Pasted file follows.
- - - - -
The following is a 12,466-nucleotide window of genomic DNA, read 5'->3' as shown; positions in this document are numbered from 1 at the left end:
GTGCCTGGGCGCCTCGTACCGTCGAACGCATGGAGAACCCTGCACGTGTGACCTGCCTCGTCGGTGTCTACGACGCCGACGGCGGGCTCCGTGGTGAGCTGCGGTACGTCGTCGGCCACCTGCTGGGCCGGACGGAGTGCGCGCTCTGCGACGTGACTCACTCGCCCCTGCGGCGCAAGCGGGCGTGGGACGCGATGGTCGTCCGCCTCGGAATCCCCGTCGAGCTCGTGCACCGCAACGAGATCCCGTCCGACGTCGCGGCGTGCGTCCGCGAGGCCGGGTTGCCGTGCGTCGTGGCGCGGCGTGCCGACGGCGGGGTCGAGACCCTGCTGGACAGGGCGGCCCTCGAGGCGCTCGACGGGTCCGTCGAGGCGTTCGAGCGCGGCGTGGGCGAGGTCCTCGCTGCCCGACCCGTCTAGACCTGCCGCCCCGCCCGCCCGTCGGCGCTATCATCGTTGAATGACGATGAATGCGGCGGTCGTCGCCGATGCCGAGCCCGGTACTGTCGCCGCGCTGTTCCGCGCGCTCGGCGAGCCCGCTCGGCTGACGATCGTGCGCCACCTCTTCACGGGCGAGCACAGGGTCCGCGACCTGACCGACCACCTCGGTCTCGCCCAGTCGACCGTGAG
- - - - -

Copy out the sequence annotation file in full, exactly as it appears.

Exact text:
The following is a 12,466-nucleotide window of genomic DNA, read 5'->3' as shown; positions in this document are numbered from 1 at the left end:
GTGCCTGGGCGCCTCGTACCGTCGAACGCATGGAGAACCCTGCACGTGTGACCTGCCTCGTCGGTGTCTACGACGCCGACGGCGGGCTCCGTGGTGAGCTGCGGTACGTCGTCGGCCACCTGCTGGGCCGGACGGAGTGCGCGCTCTGCGACGTGACTCACTCGCCCCTGCGGCGCAAGCGGGCGTGGGACGCGATGGTCGTCCGCCTCGGAATCCCCGTCGAGCTCGTGCACCGCAACGAGATCCCGTCCGACGTCGCGGCGTGCGTCCGCGAGGCCGGGTTGCCGTGCGTCGTGGCGCGGCGTGCCGACGGCGGGGTCGAGACCCTGCTGGACAGGGCGGCCCTCGAGGCGCTCGACGGGTCCGTCGAGGCGTTCGAGCGCGGCGTGGGCGAGGTCCTCGCTGCCCGACCCGTCTAGACCTGCCGCCCCGCCCGCCCGTCGGCGCTATCATCGTTGAATGACGATGAATGCGGCGGTCGTCGCCGATGCCGAGCCCGGTACTGTCGCCGCGCTGTTCCGCGCGCTCGGCGAGCCCGCTCGGCTGACGATCGTGCGCCACCTCTTCACGGGCGAGCACAGGGTCCGCGACCTGACCGACCACCTCGGTCTCGCCCAGTCGACCGTGAG